Ban jaaoon ek taara
Ho roshni se meri
Roshan jahaan saara

But age was catching up with him. But Dada tried to outrun it. His roshni was fading, but his spirit of ghour-o-fikr, contemplation, would not let him go down without a fight. He would lie flat on his bed with a table lamp close to his left shoulder. If he was losing his right eye some seven years ago, he would cover it with a black lens fixed in his glasses, keep books on his chest and read.

Eventually, he lost his eyesight. But that did not dampen his spirits. A lot of people would, I assume, curse their fate, or blame God after they lose their eyesight. I would probably try to kill myself. But not all people are Dada Hazrat. But I never heard him complain about anything. He just smiled. So, he saw us with his hands. He used to feel our faces to identify us. For instance, he would touch my chin, glide his hands up to my cheeks, and judging by the length of my beard, he’d say, “Kaun? Mohammed miya?” He would then take my hand and place it against his chest and smile. The Urdu word for what I felt is sukoon. There was some sort of serenity I felt when he did that. As if all the stress had faded. It is something I will crave to feel till the day I die.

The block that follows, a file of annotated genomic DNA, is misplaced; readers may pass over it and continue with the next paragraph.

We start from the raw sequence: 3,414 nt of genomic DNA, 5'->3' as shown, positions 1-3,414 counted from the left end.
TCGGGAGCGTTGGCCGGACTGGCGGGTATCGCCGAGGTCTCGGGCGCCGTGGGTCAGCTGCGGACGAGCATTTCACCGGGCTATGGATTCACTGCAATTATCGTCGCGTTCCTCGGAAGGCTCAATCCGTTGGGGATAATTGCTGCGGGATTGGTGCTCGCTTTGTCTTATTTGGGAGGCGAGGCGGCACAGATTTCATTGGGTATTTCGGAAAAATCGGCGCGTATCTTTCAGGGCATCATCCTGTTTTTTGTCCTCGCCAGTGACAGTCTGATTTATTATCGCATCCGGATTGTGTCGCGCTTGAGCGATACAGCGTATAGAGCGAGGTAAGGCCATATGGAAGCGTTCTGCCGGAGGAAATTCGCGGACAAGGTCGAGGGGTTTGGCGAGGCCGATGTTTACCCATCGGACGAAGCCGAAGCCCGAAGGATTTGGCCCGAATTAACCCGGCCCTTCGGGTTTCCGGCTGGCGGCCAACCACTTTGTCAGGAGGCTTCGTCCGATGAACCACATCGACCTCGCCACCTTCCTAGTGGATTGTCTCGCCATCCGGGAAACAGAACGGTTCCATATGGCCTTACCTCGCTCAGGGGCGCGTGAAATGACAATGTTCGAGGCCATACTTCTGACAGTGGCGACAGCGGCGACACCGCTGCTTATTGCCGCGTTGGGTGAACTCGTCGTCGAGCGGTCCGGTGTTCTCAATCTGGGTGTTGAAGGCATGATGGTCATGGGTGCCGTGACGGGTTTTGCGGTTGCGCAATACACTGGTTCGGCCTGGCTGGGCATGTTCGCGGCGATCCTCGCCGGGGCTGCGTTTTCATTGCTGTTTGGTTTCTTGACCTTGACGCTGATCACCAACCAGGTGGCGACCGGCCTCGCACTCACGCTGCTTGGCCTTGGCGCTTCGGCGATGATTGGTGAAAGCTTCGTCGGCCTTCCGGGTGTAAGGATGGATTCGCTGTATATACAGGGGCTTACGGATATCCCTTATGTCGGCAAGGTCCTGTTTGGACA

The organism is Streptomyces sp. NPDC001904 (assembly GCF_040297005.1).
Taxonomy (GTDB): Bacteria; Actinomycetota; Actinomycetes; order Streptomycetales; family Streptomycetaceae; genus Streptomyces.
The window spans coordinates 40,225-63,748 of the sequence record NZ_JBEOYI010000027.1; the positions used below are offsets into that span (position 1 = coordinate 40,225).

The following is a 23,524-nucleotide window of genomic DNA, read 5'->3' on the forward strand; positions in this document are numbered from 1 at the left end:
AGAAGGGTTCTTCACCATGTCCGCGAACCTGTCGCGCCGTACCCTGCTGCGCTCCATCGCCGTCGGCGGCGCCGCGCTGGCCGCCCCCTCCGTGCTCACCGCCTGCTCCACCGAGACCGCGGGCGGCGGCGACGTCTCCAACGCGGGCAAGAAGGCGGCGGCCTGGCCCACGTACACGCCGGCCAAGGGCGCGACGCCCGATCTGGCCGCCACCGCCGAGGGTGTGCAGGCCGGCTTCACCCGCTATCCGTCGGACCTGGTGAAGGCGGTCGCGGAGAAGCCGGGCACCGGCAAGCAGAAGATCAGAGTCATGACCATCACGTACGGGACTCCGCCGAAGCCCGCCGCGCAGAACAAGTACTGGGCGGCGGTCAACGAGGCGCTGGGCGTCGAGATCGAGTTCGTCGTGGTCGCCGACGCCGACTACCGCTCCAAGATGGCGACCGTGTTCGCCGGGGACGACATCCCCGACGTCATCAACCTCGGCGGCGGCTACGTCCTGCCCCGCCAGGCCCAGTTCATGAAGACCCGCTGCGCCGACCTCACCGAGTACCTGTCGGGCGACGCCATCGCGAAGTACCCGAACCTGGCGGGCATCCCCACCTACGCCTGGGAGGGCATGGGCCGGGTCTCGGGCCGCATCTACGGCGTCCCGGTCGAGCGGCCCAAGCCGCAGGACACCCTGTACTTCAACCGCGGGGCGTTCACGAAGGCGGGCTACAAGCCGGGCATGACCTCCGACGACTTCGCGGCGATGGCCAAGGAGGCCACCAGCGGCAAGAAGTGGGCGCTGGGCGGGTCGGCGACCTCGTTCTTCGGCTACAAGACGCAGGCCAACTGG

Again:

Allah Miyan ke taare
Bikhre hain aasmaa par
Ya yeh charaagh laakhon
Jalte hai aasmaa par
Amma mujhe yeh taare
Lagte hai bohot pyaare
Ji chaahta hai main bhi
Ban jaaoon ek taara
Ho roshni se meri
Roshan jahaan saara

As you can see, there’s humble ambition. But more importantly, there’s that quest for spiritual illuminance. And that was what Dada Hazrat was for most of us. A brightly shining, guiding star. I will wait for the remainder of my life in the hope to clasp his hands in mine when we meet again.

Inna lillahi wa inna ilaihi rajioon.

It may be mentioned that Janab Syed Hidayatullah Peer Zada Al Maroof Abdul Fatah Peer Zada, ex-employee of AG Office, Hyderabad had passed away at the age of 95 years. He had died in NIMs Hospital.

It may be noted that he was the resident of Turub Bazar. Initially, he was involved in Jamat-e-Islami and then he took active part in Tableeq Jamat. He was one of the founder members of Tableeq-e-Jamat in Hyderabad.